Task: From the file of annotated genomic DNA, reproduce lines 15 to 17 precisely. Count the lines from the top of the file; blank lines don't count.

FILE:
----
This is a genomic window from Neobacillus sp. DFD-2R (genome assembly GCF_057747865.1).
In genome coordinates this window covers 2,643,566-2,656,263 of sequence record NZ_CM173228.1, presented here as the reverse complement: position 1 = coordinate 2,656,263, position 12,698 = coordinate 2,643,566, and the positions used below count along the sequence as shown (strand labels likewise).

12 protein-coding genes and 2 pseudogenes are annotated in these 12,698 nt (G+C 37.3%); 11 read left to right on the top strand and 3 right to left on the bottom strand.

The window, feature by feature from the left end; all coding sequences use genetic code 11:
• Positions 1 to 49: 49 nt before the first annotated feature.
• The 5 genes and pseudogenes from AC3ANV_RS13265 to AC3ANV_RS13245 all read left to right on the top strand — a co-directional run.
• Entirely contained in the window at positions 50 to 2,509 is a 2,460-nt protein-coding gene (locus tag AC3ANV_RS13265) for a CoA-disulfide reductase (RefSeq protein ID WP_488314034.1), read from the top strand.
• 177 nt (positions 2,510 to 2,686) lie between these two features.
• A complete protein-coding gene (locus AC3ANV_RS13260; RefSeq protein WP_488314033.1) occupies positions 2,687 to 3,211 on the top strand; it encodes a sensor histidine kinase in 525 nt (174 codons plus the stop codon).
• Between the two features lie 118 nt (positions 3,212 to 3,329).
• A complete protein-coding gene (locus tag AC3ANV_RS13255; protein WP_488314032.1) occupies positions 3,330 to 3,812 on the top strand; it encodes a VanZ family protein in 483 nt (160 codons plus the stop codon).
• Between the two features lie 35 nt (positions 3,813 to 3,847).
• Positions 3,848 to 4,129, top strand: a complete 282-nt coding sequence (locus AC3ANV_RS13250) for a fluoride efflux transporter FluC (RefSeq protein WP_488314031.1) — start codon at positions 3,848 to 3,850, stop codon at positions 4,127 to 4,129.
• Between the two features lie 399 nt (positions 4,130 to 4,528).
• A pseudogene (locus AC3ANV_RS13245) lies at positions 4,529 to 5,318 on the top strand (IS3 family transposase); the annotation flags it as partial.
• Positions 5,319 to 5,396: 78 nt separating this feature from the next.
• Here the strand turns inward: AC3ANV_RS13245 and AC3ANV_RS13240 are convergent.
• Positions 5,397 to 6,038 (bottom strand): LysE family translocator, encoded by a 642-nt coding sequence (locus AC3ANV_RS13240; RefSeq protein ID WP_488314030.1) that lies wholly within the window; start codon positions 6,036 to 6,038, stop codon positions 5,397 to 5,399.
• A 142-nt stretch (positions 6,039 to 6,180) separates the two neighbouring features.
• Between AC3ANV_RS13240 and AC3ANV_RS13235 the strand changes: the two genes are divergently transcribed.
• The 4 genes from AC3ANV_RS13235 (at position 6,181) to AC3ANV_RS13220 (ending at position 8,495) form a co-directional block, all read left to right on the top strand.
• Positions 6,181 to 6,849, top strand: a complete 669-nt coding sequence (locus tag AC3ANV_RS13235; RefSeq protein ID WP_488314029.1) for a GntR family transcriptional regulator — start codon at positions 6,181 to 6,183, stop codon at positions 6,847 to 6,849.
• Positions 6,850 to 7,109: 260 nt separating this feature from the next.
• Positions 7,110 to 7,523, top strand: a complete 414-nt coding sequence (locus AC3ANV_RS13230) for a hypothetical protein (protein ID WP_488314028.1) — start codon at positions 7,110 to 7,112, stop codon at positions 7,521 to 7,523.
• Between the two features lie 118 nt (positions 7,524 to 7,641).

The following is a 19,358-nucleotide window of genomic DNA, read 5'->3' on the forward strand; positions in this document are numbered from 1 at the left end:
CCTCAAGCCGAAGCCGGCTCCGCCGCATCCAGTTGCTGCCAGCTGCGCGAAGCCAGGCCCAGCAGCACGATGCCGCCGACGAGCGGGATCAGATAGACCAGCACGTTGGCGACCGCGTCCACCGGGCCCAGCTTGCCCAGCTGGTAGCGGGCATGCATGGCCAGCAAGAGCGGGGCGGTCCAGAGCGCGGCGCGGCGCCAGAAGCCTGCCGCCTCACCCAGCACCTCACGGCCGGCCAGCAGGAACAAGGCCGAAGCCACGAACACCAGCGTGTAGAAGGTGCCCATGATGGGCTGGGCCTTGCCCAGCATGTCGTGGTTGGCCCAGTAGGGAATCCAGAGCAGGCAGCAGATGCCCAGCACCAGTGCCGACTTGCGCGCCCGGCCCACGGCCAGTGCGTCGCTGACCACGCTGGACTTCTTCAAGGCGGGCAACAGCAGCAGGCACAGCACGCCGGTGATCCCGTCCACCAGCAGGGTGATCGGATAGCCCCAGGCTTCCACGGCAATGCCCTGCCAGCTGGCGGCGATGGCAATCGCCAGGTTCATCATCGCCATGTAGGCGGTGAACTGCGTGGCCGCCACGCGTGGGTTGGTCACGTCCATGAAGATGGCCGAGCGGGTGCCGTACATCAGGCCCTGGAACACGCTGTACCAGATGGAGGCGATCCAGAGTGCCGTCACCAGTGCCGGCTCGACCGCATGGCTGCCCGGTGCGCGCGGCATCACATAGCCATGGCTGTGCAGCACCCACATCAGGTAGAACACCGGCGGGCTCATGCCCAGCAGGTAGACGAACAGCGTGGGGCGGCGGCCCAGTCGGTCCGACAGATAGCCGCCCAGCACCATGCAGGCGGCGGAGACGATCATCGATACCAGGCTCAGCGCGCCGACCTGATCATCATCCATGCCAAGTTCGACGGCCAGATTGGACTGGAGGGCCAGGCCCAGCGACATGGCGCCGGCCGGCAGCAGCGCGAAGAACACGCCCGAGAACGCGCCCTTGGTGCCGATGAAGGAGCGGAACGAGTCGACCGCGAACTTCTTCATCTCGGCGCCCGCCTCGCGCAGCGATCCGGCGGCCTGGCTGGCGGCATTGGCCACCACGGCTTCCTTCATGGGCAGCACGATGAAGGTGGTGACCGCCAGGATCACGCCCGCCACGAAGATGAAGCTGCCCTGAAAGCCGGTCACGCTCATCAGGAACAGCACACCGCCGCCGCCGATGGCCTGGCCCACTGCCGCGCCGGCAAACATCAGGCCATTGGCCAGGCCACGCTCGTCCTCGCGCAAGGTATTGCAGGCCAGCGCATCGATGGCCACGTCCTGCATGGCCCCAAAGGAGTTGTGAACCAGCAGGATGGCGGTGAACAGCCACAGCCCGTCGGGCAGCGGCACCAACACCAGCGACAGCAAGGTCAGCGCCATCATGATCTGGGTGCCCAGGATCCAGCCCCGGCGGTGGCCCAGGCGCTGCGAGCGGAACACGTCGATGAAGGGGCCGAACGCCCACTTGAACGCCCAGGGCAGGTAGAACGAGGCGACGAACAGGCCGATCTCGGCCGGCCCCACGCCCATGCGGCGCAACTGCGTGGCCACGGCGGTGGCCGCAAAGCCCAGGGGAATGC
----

• A pseudogene (locus AC3ANV_RS13245) lies at positions 4,529 to 5,318 on the top strand (IS3 family transposase); the annotation flags it as partial.
• Positions 5,319 to 5,396: 78 nt separating this feature from the next.
• Here the strand turns inward: AC3ANV_RS13245 and AC3ANV_RS13240 are convergent.